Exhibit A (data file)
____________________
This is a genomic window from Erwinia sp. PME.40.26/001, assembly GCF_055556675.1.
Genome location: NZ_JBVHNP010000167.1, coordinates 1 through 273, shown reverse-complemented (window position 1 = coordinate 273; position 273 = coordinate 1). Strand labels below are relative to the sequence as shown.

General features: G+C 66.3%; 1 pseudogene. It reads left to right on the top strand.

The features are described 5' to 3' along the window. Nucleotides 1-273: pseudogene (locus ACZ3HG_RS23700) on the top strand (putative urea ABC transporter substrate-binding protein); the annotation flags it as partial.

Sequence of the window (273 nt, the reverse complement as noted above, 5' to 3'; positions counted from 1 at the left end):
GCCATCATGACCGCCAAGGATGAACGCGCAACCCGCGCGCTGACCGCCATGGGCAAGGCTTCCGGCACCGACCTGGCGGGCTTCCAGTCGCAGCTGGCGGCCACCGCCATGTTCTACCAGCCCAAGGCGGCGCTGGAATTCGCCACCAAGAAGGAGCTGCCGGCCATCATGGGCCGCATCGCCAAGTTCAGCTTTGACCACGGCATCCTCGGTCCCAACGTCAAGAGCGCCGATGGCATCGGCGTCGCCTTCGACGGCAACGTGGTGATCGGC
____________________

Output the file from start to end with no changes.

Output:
This is a genomic window from Erwinia sp. PME.40.26/001, assembly GCF_055556675.1.
Genome location: NZ_JBVHNP010000167.1, coordinates 1 through 273, shown reverse-complemented (window position 1 = coordinate 273; position 273 = coordinate 1). Strand labels below are relative to the sequence as shown.

General features: G+C 66.3%; 1 pseudogene. It reads left to right on the top strand.

The features are described 5' to 3' along the window. Nucleotides 1-273: pseudogene (locus ACZ3HG_RS23700) on the top strand (putative urea ABC transporter substrate-binding protein); the annotation flags it as partial.

Sequence of the window (273 nt, the reverse complement as noted above, 5' to 3'; positions counted from 1 at the left end):
GCCATCATGACCGCCAAGGATGAACGCGCAACCCGCGCGCTGACCGCCATGGGCAAGGCTTCCGGCACCGACCTGGCGGGCTTCCAGTCGCAGCTGGCGGCCACCGCCATGTTCTACCAGCCCAAGGCGGCGCTGGAATTCGCCACCAAGAAGGAGCTGCCGGCCATCATGGGCCGCATCGCCAAGTTCAGCTTTGACCACGGCATCCTCGGTCCCAACGTCAAGAGCGCCGATGGCATCGGCGTCGCCTTCGACGGCAACGTGGTGATCGGC